When a Sun City Lifelong Learners participant asked instructor Allen Reamer whether the mastery of Georgia O’Keeffe as an artist was due to genius or instruction, Reamer said he really couldn’t answer that question. He said the artists in his production class (Painting Cactus with Ink and Watercolor) “all see the same thing, but every result will be different.”
As the Feb. 6 class at the Fairway Recreation Center progressed, members were convinced that O’Keeffe had both an aesthetic visual talent as well as superb teachers. Early pencil drawings showed her mastery of drawing sharp edges and delicate, gradual shading and Reamer said “she will do the same thing with paint!”
Born in Wisconsin in 1887, the second of seven children in her family, O’Keeffe did indeed have fine instruction. She attended the Art Institute in Chicago, and by 1907 she attended the Art Student League in New York where she studied with William Merritt Chase. In 1908, she attended an art exhibit on Fifth Avenue managed by photographer Alfred Stieglitz who “brought all kids of crazy art to America from Europe: you know, artists like Rodin, Matisse, Cezanne and Picasso,” Reamer joked.
Though O’Keeffe didn’t meet Stieglitz at the time, he would become a major figure in her evolution. After working both as an art teacher and a freelance artist, O’Keeffe began working in charcoal, and she sent some of those abstractions to her friend, Anita Pollitzer, who took them to Stieglitz, and in 1916, he featured O’Keeffe’s work in a show. When he was 54 and she was 31, she moved to New York and a few years later; Steiglitz divorced his wife and married O’Keeffe. Though her work is increasingly abstract and modernist, among her productions at this time were flowers. Among her many paintings of canna lilies, poppies, iris, petunias and jinson weed, one of the finest is a vibrant presentation of “Red Canna,” which can be seen at the University of Arizona Museum of Art.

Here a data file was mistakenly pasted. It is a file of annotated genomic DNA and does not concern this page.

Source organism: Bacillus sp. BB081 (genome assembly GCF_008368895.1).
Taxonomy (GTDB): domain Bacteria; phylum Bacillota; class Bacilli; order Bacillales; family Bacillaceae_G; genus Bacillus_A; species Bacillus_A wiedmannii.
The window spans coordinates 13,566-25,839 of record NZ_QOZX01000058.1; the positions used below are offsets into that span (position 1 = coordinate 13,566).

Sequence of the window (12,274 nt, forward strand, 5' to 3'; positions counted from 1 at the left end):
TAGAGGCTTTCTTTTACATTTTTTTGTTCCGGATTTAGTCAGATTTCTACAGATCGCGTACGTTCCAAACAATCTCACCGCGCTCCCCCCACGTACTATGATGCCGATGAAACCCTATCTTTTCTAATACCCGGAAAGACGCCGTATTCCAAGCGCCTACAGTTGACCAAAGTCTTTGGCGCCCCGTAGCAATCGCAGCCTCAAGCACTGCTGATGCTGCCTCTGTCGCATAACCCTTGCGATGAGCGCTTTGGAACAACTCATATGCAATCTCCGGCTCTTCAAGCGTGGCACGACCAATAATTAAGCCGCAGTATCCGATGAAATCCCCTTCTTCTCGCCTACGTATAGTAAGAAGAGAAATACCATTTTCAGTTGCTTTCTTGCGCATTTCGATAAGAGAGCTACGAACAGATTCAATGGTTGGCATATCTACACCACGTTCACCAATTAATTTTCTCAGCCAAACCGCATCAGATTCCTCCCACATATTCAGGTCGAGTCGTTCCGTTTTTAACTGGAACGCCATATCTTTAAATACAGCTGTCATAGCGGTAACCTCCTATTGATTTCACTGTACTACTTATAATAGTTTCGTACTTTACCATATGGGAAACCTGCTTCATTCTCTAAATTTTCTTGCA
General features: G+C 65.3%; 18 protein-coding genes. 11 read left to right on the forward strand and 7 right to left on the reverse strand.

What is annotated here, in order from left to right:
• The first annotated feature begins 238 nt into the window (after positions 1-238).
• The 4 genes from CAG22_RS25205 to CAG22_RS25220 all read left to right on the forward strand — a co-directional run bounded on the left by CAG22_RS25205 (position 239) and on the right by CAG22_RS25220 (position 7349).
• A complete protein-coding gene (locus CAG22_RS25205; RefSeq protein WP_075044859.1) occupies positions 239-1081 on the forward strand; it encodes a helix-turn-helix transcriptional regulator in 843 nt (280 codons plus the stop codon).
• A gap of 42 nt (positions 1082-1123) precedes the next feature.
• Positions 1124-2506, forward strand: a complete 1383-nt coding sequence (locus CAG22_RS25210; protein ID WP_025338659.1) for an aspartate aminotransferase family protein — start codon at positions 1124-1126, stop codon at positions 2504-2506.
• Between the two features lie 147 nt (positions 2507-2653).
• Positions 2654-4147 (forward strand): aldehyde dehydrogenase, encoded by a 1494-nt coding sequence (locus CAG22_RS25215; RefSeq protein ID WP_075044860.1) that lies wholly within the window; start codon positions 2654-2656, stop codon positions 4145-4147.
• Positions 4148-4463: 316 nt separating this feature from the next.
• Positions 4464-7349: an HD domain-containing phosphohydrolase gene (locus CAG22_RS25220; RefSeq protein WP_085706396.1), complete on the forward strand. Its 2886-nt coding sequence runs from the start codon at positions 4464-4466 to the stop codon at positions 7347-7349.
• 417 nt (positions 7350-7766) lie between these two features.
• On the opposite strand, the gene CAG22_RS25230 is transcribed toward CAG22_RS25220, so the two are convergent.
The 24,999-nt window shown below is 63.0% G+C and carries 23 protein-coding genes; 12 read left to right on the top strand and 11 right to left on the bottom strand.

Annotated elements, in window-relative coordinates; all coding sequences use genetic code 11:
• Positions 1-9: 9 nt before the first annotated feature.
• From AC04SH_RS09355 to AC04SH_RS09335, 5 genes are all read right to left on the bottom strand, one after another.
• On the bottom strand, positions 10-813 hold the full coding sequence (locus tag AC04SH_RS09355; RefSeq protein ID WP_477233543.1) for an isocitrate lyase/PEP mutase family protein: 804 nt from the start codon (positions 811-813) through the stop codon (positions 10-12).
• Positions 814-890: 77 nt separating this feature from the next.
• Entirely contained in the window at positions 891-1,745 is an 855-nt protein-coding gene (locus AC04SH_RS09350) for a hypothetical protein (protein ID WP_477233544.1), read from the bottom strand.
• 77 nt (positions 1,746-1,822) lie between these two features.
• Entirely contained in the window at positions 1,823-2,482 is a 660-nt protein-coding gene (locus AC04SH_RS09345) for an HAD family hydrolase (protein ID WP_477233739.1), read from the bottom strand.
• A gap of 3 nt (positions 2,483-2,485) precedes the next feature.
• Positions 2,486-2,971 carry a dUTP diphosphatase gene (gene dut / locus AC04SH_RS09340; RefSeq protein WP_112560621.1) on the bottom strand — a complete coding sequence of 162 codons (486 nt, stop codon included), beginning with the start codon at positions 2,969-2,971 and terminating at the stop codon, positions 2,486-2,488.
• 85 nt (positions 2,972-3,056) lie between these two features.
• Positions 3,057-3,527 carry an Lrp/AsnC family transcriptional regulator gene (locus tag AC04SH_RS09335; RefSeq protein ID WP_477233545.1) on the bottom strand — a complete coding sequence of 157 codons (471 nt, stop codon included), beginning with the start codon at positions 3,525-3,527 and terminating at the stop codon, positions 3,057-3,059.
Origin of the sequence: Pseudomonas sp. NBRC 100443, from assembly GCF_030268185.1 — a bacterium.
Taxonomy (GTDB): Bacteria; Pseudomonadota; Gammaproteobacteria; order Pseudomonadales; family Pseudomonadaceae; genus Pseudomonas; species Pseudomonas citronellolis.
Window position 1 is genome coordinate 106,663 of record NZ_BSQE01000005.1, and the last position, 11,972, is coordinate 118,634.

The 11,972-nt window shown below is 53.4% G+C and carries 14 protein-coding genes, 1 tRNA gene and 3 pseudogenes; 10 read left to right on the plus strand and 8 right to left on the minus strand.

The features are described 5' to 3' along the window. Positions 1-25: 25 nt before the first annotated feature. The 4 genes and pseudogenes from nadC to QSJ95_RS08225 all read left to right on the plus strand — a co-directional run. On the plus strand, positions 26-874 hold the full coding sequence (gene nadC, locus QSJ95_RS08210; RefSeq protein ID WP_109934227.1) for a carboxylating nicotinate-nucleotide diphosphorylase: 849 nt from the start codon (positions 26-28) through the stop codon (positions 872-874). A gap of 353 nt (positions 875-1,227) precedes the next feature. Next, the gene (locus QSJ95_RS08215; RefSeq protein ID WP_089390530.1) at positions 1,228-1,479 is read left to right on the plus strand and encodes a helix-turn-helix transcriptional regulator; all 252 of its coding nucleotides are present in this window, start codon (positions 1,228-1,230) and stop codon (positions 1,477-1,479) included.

In fact, the southwest became an enormous source of inspiration for O’Keefe when, in 1934, she visited New Mexico. O’Keeffe owned even acres at Ghost Ranch, where her main home still stands. It is private property that is managed by the Georgia O’Keeffe museum, and is not open to the public.
The desert beauty inspired her to paint a series of mountains, cottonwood trees and feathers. After Steiglitz died in 1946, O’Keeffe traveled extensively and began to paint skyscapes and clouds. As she aged and her vision was compromised, she turned to sculpture. Now an American icon, President Gerald Ford awarded O’Keefe a Medal of Freedom (1977) and President Ronald Reagan awarded her a National Medal of Arts (1985). She died a year later at the age of 98.
Reamer’s presentation of the life and work of Georgia O’Keeffe is among hundreds of discussion lectures he offers. He gave the class a list of some of those and asked that they vote on what they would like to learn in March. An artist himself, Reamer jokes that he had no choice since he was born into a family of artists. Active in teaching and production of art in the District of Columbia, after retiring in Sun City, he said he got restless “after about four days” and started teaching again. Later this month, he will teach classes about Leonardo da Vinci and “his genius as a painter, but his life was a soap opera!”
Lifelong Learning is a chartered Recreation Centers of Sun City club. Visit suncity az.org/rcsc, email Vice President Mary Jo Tietge (tietgemj@gmail,com) or email President Michael Powell at email@example.com for more information.